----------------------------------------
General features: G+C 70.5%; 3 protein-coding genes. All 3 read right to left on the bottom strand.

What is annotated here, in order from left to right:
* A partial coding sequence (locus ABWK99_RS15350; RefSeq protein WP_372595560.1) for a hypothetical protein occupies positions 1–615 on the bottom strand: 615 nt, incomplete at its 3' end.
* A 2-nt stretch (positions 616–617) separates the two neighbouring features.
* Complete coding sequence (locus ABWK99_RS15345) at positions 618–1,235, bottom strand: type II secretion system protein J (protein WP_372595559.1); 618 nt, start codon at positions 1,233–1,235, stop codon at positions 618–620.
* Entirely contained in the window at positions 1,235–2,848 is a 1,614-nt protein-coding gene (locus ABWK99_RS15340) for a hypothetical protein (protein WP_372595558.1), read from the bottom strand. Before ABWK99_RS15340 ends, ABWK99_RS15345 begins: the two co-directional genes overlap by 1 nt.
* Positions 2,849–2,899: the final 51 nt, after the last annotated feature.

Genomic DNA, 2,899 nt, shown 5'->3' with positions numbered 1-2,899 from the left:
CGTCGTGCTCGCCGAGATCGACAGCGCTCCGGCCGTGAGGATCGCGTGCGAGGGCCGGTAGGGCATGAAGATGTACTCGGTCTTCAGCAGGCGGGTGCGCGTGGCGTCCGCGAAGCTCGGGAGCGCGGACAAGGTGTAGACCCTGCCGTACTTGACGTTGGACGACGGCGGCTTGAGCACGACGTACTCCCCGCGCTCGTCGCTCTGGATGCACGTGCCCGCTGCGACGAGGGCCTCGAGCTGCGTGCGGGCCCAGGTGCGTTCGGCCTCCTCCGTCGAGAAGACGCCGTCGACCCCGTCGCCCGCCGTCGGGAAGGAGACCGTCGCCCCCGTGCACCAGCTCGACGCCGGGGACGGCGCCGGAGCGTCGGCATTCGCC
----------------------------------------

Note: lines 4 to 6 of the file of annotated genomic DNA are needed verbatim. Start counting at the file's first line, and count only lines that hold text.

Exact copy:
* A 2-nt stretch (positions 616–617) separates the two neighbouring features.
* Complete coding sequence (locus ABWK99_RS15345) at positions 618–1,235, bottom strand: type II secretion system protein J (protein WP_372595559.1); 618 nt, start codon at positions 1,233–1,235, stop codon at positions 618–620.
* Entirely contained in the window at positions 1,235–2,848 is a 1,614-nt protein-coding gene (locus ABWK99_RS15340) for a hypothetical protein (protein WP_372595558.1), read from the bottom strand. Before ABWK99_RS15340 ends, ABWK99_RS15345 begins: the two co-directional genes overlap by 1 nt.